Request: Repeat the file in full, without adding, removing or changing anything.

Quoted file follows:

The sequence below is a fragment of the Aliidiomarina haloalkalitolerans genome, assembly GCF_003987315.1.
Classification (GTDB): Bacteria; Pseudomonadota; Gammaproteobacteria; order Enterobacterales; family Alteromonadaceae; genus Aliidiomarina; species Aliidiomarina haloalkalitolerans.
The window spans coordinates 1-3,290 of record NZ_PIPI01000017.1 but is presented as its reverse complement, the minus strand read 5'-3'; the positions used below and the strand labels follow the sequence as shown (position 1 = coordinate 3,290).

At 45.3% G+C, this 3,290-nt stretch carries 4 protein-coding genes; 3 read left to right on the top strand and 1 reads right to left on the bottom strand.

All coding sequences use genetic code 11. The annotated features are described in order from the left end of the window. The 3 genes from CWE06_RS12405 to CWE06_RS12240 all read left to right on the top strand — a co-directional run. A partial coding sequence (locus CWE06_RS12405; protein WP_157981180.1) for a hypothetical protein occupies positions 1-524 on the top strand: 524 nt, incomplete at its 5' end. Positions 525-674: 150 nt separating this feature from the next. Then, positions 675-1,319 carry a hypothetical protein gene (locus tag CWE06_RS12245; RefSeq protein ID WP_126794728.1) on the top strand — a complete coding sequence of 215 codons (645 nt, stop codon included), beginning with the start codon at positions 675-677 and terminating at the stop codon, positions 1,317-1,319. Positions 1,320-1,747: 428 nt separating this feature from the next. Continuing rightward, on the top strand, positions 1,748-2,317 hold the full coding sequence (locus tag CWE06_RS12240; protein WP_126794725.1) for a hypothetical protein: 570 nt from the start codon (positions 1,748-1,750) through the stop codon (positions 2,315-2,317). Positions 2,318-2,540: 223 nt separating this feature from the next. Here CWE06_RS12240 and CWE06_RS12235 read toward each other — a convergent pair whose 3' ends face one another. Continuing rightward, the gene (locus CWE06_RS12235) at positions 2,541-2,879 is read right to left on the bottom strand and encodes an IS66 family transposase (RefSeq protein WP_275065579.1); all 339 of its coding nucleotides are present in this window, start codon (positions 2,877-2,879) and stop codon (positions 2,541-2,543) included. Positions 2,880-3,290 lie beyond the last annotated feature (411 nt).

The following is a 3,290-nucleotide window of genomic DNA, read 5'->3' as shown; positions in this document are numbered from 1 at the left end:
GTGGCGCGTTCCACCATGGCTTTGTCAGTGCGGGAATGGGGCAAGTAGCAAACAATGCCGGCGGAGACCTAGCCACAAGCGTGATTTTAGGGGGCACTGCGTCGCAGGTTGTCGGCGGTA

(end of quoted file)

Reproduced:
The sequence below is a fragment of the Aliidiomarina haloalkalitolerans genome, assembly GCF_003987315.1.
Classification (GTDB): Bacteria; Pseudomonadota; Gammaproteobacteria; order Enterobacterales; family Alteromonadaceae; genus Aliidiomarina; species Aliidiomarina haloalkalitolerans.
The window spans coordinates 1-3,290 of record NZ_PIPI01000017.1 but is presented as its reverse complement, the minus strand read 5'-3'; the positions used below and the strand labels follow the sequence as shown (position 1 = coordinate 3,290).

At 45.3% G+C, this 3,290-nt stretch carries 4 protein-coding genes; 3 read left to right on the top strand and 1 reads right to left on the bottom strand.

All coding sequences use genetic code 11. The annotated features are described in order from the left end of the window. The 3 genes from CWE06_RS12405 to CWE06_RS12240 all read left to right on the top strand — a co-directional run. A partial coding sequence (locus CWE06_RS12405; protein WP_157981180.1) for a hypothetical protein occupies positions 1-524 on the top strand: 524 nt, incomplete at its 5' end. Positions 525-674: 150 nt separating this feature from the next. Then, positions 675-1,319 carry a hypothetical protein gene (locus tag CWE06_RS12245; RefSeq protein ID WP_126794728.1) on the top strand — a complete coding sequence of 215 codons (645 nt, stop codon included), beginning with the start codon at positions 675-677 and terminating at the stop codon, positions 1,317-1,319. Positions 1,320-1,747: 428 nt separating this feature from the next. Continuing rightward, on the top strand, positions 1,748-2,317 hold the full coding sequence (locus tag CWE06_RS12240; protein WP_126794725.1) for a hypothetical protein: 570 nt from the start codon (positions 1,748-1,750) through the stop codon (positions 2,315-2,317). Positions 2,318-2,540: 223 nt separating this feature from the next. Here CWE06_RS12240 and CWE06_RS12235 read toward each other — a convergent pair whose 3' ends face one another. Continuing rightward, the gene (locus CWE06_RS12235) at positions 2,541-2,879 is read right to left on the bottom strand and encodes an IS66 family transposase (RefSeq protein WP_275065579.1); all 339 of its coding nucleotides are present in this window, start codon (positions 2,877-2,879) and stop codon (positions 2,541-2,543) included. Positions 2,880-3,290 lie beyond the last annotated feature (411 nt).

The following is a 3,290-nucleotide window of genomic DNA, read 5'->3' as shown; positions in this document are numbered from 1 at the left end:
GTGGCGCGTTCCACCATGGCTTTGTCAGTGCGGGAATGGGGCAAGTAGCAAACAATGCCGGCGGAGACCTAGCCACAAGCGTGATTTTAGGGGGCACTGCGTCGCAGGTTGTCGGCGGTA